1899 - 1991

“Innovators are inevitably controversial.”

 – Eva Le Gallienne

Eva Le Gallienne was born in London on January 11, 1899. She made her professional stage debut at age 15; the following year she sailed for New York. Already unguarded about her sexuality, she enjoyed a brief affair in 1918 with iconic silent film star – and notorious lesbian – Alla Nazimova. By age 21, Le Gallienne became a Broadway star in several productions including “Not So Long Ago” and “Liliom”. Around this time she began a five year relationship with writer Mercedes de Acosta. Other lovers included Tallulah Bankhead and Beatrice Lillie. In 1926, she announced she was disgusted with commercial theater and opened the Civic Repertory Theatre which sought to provide classic theatrical performances to general audiences at low ticket prices. There she acted, produced and directed dozens of productions. In 1927 she became involved with married actress Josephine Hutchinson, whose husband eventually named Le Gallienne as "co-respondent" in divorce proceedings. The press had a field day and, although her lesbianism became public knowledge, the effects on her career were minimal. Five months later, she performed in and produced a play about Emily Dickinson, titled “Alison's House,” which won a Pulitzer Prize. During the Depression, President Franklin Delano Roosevelt offered her the directorship of the National Theater Division of the WPA; Le Gallienne declined saying she was more interested in nurturing true talent than providing jobs for hungry actors. Over the course of her illustrious career she acted in and directed over 150 stage productions with roles spanning from Peter Pan to Hamlet to Hedda Gabler. Her career encompassed dozens of radio broadcasts, recordings, and four books, including her memoir With a Quiet Heart (1953). In 1964 she received an honorary Tony Award. Through the 1970s she continued to appear in television and films, including her Oscar nominated performance in "Resurrection" (1980). She received the National Medal of the Arts in 1986.  On June 3, 1991 the woman who so profoundly shaped 20th Century American theater died at 92 of a heart attack in her Connecticut home.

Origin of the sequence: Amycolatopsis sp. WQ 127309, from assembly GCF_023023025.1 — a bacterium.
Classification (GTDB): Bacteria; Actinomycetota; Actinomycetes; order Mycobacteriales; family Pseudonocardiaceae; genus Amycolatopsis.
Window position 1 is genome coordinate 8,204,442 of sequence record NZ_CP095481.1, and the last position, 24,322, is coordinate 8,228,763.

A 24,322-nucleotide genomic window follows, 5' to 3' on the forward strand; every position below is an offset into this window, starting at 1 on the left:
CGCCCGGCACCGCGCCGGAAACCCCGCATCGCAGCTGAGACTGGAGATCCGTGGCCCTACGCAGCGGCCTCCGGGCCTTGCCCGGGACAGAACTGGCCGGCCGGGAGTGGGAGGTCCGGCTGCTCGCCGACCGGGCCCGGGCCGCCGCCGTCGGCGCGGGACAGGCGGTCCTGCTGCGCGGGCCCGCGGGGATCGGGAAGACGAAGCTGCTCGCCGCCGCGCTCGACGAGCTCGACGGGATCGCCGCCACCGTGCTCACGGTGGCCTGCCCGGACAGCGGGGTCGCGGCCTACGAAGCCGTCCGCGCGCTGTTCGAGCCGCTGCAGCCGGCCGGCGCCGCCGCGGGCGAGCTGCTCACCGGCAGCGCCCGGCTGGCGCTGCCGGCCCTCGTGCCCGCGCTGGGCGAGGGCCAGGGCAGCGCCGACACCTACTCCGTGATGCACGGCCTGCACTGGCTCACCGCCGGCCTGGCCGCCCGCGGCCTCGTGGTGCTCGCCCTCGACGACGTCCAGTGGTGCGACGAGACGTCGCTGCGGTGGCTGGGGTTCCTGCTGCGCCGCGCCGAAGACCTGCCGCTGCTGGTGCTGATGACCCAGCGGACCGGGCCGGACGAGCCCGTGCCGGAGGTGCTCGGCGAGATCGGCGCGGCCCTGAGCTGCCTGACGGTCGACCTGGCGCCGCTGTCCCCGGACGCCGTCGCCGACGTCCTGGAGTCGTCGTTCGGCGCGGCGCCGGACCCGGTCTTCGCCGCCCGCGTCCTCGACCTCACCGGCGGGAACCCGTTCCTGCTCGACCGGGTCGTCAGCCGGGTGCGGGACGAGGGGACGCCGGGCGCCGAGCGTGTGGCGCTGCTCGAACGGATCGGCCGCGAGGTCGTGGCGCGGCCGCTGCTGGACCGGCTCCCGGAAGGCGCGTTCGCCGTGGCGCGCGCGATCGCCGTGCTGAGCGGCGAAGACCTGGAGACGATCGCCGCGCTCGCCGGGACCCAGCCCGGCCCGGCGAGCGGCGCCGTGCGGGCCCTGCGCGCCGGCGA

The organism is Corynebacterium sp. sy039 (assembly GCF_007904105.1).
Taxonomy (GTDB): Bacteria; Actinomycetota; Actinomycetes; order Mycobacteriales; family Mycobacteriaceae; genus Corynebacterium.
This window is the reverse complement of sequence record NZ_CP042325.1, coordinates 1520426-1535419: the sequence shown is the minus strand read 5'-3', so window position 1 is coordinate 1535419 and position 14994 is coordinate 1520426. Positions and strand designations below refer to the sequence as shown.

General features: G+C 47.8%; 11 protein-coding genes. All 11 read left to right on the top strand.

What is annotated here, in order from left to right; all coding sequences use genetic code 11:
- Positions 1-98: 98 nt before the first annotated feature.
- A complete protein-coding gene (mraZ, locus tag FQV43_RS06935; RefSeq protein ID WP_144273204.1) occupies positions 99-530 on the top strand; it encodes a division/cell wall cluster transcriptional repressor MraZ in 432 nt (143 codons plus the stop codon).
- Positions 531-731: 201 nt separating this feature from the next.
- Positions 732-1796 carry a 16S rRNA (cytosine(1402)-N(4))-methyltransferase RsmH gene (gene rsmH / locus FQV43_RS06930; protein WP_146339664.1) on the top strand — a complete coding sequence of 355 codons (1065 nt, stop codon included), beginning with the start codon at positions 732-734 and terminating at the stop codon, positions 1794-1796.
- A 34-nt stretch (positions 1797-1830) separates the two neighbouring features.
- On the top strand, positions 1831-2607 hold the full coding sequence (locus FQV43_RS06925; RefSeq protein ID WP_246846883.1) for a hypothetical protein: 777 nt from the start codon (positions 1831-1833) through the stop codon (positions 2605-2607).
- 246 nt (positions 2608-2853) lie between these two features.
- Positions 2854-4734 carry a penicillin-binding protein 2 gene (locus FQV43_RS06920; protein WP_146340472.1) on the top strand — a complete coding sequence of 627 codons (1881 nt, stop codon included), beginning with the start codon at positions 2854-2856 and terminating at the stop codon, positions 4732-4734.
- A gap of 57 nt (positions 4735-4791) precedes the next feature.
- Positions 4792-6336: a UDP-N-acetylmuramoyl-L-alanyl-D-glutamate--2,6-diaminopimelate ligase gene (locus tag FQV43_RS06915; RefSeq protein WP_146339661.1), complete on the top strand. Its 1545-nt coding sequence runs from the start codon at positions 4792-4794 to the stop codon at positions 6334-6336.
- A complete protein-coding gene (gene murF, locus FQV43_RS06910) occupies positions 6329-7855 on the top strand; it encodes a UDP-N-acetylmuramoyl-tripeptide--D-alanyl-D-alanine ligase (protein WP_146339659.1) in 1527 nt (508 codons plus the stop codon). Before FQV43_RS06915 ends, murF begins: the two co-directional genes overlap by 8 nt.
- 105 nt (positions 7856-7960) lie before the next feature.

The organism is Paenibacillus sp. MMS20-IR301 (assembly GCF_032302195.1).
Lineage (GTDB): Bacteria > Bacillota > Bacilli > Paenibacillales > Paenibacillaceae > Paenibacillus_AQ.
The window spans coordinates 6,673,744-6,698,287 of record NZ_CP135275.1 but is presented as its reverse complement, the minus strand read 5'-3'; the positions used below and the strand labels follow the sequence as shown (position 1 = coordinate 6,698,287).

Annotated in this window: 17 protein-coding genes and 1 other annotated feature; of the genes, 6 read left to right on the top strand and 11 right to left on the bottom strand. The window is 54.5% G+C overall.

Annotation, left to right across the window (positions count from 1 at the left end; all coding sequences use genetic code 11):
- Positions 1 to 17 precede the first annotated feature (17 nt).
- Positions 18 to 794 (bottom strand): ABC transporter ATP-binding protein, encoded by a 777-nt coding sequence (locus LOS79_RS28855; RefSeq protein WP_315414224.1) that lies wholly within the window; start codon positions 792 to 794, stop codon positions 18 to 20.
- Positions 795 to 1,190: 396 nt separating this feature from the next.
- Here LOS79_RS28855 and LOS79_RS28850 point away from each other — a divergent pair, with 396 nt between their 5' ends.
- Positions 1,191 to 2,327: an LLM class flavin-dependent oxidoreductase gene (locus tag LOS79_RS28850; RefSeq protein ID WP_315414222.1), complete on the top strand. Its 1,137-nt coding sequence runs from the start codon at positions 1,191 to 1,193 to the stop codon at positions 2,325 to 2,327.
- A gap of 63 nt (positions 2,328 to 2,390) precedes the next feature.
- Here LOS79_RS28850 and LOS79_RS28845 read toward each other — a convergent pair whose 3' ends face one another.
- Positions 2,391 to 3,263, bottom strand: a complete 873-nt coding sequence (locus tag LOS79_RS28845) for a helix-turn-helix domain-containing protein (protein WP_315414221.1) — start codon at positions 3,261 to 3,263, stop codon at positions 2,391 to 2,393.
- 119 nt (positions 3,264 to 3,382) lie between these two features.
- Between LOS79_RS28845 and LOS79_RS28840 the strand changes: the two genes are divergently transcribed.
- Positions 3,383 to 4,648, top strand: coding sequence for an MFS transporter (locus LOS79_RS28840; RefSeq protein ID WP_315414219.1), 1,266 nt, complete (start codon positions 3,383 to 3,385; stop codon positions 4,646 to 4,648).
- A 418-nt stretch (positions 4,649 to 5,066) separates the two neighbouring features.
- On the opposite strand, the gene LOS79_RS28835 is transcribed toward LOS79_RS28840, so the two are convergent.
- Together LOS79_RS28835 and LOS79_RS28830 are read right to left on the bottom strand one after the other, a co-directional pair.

Gender Female

Sexual Orientation Lesbian

Gender Identity Cisgender

Ethnicity Caucasian/White

Nations Affiliated United Kingdom France United States

Era/Epoch Interwar Period (1918-1939)

Field(s) of Contribution






Commemorations & Honors

Time Magazine Cover (1929)

Pulitzer Prize for Drama for Alison's House (1931)

Honorary Tony Award Recipient (1964)

Emmy Award Winner for The Royal Family (1976)

National Endowment for the Arts National Medal of the Arts Recipient (1986)


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Original Biography Author
Owen Keehnen
Biography Edited By
Victor Salvo
Resources Coordination
Carrie Maxwell